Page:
Emirati security forces have been holding Libyan-American citizens Kamal and Mohammed al-Darat in detention for over a year without charge. Authorities detained the al-Darats in August 2014 along with eight others whom UAE authorities suspected to be tied to the Muslim Brotherhood, a designated terrorist organization in the UAE. Members of the al-Darat family state that neither Kamal nor Mohammed has ties to any Muslim Brotherhood organizations. From August 2014 to November 2014, the family did not know where the men were being held. The family says that UAE officials have prevented them from hiring a lawyer for Kamal and Mohammed. Only four of the ten men imprisoned with the al-Darats have been released, and according to their accounts, security officers held them in a secret location and tortured them.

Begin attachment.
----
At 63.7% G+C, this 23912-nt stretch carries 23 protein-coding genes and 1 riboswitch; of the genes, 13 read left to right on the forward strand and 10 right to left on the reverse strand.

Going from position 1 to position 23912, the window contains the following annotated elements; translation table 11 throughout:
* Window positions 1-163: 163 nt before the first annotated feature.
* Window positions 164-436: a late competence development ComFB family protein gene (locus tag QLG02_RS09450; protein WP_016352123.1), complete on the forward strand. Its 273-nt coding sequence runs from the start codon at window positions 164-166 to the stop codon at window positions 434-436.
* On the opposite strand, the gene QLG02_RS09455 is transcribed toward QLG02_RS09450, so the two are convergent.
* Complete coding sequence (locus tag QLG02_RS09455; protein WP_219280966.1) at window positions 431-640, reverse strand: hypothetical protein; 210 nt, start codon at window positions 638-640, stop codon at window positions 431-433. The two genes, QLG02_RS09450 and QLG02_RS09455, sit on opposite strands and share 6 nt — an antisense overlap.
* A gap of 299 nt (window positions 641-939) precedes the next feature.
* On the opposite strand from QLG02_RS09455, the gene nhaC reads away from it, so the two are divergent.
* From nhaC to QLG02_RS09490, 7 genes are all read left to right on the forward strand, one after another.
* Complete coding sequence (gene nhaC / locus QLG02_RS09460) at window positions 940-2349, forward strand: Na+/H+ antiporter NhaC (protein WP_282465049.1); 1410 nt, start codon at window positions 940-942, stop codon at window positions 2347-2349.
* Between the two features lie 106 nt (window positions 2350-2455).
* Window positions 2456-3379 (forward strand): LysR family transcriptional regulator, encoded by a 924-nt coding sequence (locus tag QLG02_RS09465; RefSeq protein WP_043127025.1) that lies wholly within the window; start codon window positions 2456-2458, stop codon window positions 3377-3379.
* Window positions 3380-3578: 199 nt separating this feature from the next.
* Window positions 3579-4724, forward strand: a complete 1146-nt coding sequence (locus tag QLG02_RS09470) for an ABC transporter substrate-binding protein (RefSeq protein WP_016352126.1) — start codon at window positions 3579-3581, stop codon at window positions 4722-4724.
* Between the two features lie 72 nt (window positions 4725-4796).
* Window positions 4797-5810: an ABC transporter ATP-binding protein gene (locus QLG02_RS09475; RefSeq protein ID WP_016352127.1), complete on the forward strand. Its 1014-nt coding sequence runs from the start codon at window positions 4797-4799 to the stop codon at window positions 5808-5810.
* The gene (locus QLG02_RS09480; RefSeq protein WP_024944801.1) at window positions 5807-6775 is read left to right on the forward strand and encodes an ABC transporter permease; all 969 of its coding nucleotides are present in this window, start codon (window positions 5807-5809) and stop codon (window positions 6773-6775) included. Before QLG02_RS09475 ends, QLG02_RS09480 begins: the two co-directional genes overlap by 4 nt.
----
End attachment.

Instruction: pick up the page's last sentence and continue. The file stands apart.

Reports suggest that over 200 people are behind bars for political reasons in the UAE. Security forces have arbitrarily detained both citizens and foreigners, contributing to an atmosphere of fear among residents. The State Security Apparatus has disappeared and tortured many prisoners, particularly political dissidents, holding them with little to no contact with the outside world. As in the case of the al-Darats, security forces deny many families access to their loved ones, and in some cases officials withhold information regarding the whereabouts and condition of prisoners.

Despite the UAE’s accession to the UN Convention against Torture, the ill treatment and torture of detainees remains commonplace in the UAE. The treatment of the al-Darats and other political prisoners indicates an urgent and growing need for international pressure on the UAE to uphold its commitments under the Convention against Torture, increase transparency in the criminal justice system, and comply with internationally recognized standards of due process.